Originally from the Outer Banks of North Carolina, Lauren is a graduate of Barnard College with degrees in Dance and English. She has performed works by Annie B Parson, Mark Dendy, Reggie Wilson and Karla Wolfangle, and has danced with with e r a dance collective and TREES. While at Barnard/Columbia she choreographed and collaborated on several original musical theater works, among them the 120th Annual Varsity Show. She now serves as a member of the Dance/NYC Junior Committee.
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Sure, Evgenia Medvedeva may have just broken the world record for the highest score ever given to an Olympic skater for the ladies short program. And it's very possible that she'll be taking home the gold medal next week for the single skating event.
But honestly, that's not why we love this Russian figure skater.
It's because in addition to being one of the best skaters in the world, the 18-year-old is also an incredibly enthusiastic hip-hop/jazz dancer.
Majoring in dance is the most obvious path to a career in the industry. So why choose not to?
The double-major challenge. Taking on two majors is an option for students with another interest, but it isn't for everyone. Pursuing dance on the side allows students to focus on another subject academically.
Freedom. Students who aren't obligated to a curriculum have the agency to pick and choose what they participate in based on what will be most meaningful to them.
What's the biggest barrier preventing dancers and non-dancers alike from seeing more performances? We think it's safe to say the answer is cost.
New York City's Joyce Theater, known for presenting acclaimed international and domestic companies representing a variety of genres, just launched two ticket initiatives that will offer $10 tickets for dance professionals, and allow all audiences to choose their own ticket price for select shows.
We can all relate to the feeling: You go see a new dance work that you absolutely love, and when you get home, you have no choice but to create a bronze sculpture depicting the performance.
Okay, maybe not. But in 1912, that's exactly what Auguste Rodin did after seeing the premiere of Vaslav Nijinsky's Afternoon of a Faun.
And for a short time, the iconic sculptor's depiction of Nijinsky, as well as his cast plaster for the piece, are on view at the Metropolitan Museum of Art in New York City as part of a Rodin exhibition.
What if you never needed to buy a ticket to watch your favorite dance company perform? What if every single one of their performances were at your fingertips, for you to enjoy anytime, anywhere?
For Online Dance Company powered by Millennium bcp, that's the whole idea. Founded just a year and a half ago, the Portugal-based group only exists online—no live performances, ever. But that doesn't mean their dancing is subpar: In fact, they once won our Video of the Month Contest.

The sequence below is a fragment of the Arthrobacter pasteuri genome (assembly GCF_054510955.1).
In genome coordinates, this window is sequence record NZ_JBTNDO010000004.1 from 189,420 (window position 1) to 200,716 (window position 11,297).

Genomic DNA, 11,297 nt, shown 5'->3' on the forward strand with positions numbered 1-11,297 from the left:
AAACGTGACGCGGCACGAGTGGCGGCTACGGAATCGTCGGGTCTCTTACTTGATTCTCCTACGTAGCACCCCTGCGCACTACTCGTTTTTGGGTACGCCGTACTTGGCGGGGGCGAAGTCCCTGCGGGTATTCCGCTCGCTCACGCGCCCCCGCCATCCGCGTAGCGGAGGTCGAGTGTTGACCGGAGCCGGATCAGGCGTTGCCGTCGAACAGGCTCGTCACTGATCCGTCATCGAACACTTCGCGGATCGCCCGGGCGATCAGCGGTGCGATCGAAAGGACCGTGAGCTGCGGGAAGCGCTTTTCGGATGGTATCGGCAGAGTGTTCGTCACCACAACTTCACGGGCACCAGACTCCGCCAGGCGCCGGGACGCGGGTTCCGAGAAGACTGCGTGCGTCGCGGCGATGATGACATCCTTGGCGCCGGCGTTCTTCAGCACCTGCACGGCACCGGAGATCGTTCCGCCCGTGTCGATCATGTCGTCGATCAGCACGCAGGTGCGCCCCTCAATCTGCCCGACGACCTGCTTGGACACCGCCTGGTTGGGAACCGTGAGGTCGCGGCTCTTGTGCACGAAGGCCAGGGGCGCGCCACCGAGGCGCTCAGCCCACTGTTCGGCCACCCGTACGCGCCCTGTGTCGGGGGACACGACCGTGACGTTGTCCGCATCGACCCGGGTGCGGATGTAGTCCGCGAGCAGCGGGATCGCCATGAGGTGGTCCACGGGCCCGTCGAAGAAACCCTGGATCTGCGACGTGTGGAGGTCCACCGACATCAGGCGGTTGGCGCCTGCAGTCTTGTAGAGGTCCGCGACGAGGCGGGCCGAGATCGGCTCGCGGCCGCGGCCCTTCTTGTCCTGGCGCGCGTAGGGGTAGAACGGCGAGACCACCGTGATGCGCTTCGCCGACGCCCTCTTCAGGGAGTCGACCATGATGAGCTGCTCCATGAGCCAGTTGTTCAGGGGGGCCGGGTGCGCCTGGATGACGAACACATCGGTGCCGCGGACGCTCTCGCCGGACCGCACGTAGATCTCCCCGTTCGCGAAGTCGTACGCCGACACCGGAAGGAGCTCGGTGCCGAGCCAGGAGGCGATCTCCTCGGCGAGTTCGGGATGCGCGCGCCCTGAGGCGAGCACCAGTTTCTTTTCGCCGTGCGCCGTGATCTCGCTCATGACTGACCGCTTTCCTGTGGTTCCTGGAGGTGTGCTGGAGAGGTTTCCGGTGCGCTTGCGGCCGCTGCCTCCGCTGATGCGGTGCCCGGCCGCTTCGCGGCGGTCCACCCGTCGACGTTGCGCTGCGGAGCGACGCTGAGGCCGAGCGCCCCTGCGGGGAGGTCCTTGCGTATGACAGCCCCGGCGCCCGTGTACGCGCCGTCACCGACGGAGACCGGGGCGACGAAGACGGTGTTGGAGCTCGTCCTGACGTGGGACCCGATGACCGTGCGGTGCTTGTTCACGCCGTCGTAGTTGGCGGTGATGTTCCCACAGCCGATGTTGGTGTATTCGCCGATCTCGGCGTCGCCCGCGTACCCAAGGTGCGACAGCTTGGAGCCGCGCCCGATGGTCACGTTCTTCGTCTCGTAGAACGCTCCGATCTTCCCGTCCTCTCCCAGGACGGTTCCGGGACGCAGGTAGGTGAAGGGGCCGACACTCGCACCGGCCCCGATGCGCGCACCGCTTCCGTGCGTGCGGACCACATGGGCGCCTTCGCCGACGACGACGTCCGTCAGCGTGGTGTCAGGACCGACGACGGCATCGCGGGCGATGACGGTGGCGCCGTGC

When Miami City Ballet artistic director Lourdes Lopez was a principal dancer at New York City Ballet, she missed her opportunity to honor Jerome Robbins onstage. "Every time there was a celebration for Jerry, I was either injured or had just retired," says Lopez. "I was never able to publicly thank him onstage for all that he taught us and the beauty he left us."
But when Lopez was planning MCB's Jerome Robbins Celebration for the 100th anniversary of the legend's birth, she saw an opportunity. She asked the Robbins Trust to allow her to perform the Ringmaster in Robbins' Circus Polka, a role the choreographer originated himself.
Everyone knows that community college is an affordable option if a four-year school isn't in the cards. But it can also be a solid foundation for a career in the dance field. Whether students want an associate in arts degree as a precursor to obtaining a bachelor's, or to go straight into the performing world, the right two-year dance program can be a uniquely supportive place to train. Don't let negative stereotypes prevent you from attending a program that could be right for you:
Last Saturday night, Dance/NYC, Gibney Dance and the Actors Fund hosted a conversation on sexual harassment in the dance world. The floor was open for anyone in attendance to share whatever they wanted: personal stories, resources, suggestions.
The event brought to light some of the questions the dance world is facing, and though we don't yet have all the answers, it helped lay out the areas we need to address:
What would dance-specific sexual harassment training and policies look like?
Corporate harassment trainings tend to tell employees to avoid touching coworkers and to not wear revealing clothing in the workplace. Obviously, these rules aren't applicable to the dance world. Many in attendance agreed that everyone in the dance world should undergo training, so what should it include?